<&firstgraph>OWATONNA — At its regular meeting Monday night, the Owatonna Public School Board approved a sale of building bonds for the new high school to the lowest bidder at an interest rate of 2.25%.
<&firstgraph>According to municipal advisor Jeff Seeley, the district received nine bids with interest ranging up to 2.48%. The winning bidder was RBC Capital Markets.
<&firstgraph>Although Seeley, who works for the financial advisory firm Ehlers, was already estimating a lower-than-anticipated interest rate when he visited the school board last month, he said percentages continued to trend downward over the past few weeks. At officials’ January meeting, board members approved a resolution providing for the sale of the bonds, with Seeley projecting that interest would come in somewhere in the 2.75 to 2.95% range.
“A few weeks ago, I was involved in three bond sales. One was a 25-year and we got 2.42%,” Seeley told those gathered. “One was a 20-year and that was 2.33% and one was a 21-year at 2.45%. Even in the last few weeks, these bond sale rates have come down.”<&firstgraph>
<&firstgraph>Over the 25-year lifespan of the district’s new bonds Seeley added that the drop in interest should save the schools’ tax base nearly $26 million.
<&firstgraph>Voters approved a $112 million bond referendum this fall, including $104 million for construction of a new high school and $8 million for renovations to the current facility. After the bond sale, Director of Finance and Operations Amanda Heilman explained that the district should have $1 million more to work with for the project, as well.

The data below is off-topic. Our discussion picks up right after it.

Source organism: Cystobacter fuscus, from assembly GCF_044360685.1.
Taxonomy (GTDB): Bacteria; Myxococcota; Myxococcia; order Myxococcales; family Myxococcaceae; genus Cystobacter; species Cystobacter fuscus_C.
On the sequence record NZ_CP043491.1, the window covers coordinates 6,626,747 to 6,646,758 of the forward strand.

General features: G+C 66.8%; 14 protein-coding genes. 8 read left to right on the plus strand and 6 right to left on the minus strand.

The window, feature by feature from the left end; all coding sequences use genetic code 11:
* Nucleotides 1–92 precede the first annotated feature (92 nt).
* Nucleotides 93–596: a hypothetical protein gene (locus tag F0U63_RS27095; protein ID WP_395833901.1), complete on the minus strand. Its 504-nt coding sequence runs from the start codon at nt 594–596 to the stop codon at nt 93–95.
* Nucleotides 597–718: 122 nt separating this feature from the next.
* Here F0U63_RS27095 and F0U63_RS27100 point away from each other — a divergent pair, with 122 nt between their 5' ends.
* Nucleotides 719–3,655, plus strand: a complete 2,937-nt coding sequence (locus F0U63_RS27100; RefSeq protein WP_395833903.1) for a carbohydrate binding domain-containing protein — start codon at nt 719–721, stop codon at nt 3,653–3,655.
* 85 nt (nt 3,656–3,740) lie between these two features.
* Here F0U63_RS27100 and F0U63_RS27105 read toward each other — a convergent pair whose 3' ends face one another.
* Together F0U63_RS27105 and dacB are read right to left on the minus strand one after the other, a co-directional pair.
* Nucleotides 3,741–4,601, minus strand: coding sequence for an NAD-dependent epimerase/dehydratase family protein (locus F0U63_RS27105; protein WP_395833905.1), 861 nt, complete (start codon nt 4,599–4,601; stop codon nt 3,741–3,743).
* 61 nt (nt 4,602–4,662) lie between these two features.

<&firstgraph>“The amount that will be deposited on March 19 to our construction funds after underwriter costs and legal and fiscal costs will be $111,686,784. Interest earnings are estimated at $1,442,621 so that would provide the district with just over $113 million for the project,” she explained via email.
<&firstgraph>In terms of interest, Heilman said that prior to the election Owatonna Public Schools had been using a projection of 4% for the interest rate.
<&firstgraph>“We had to conservatively estimate our interest rate, because obviously there was a long period of time before we would actually sell the bonds,” she said at the meeting.
<&firstgraph>“When we were looking at the election, we took the current rates and added about three-quarters of a percent and set it at around 4%,” added Seeley. “Since that time, rates on this type of bond have come down almost a full percentage point, plus you had that three-quarter-percent cushion in there.”
<&firstgraph>The district was also still estimating this December when it was required to set its levy for taxes payable in 2020. This year’s corresponding taxes will still be less than initially thought before the election, but still more than it will be in future years given where rates are at now that the sale has been finalized.
“<&firstgraph>You actually had to set this tax levy last December for these new bonds,” Seeley explained at the meeting. “So what we did is we took the current rate back then, which was quite a bit lower than the estimate pre-election and we set it based on that. Well, it came in even lower.”
<&firstgraph>The corresponding annual tax contribution for district residents will come out to roughly $153 on a $175,000 home for the 25-year duration of the bond. Before the election, this number was estimated at $211. For a $400,000 home, the tax would drop from $549 to $397. For a $100,000 home, it would decrease from $99 to $71.
<&firstgraph>Overall the drop in interest rate will mean a roughly 27% decrease in the corresponding tax contribution projected prior to the November referendum.
<&firstgraph>Board members having approved the sale to RBC Capital Markets unanimously Monday night, Heilman explained that the next step will be a closing on March 19, when the funds will be transferred over to the district.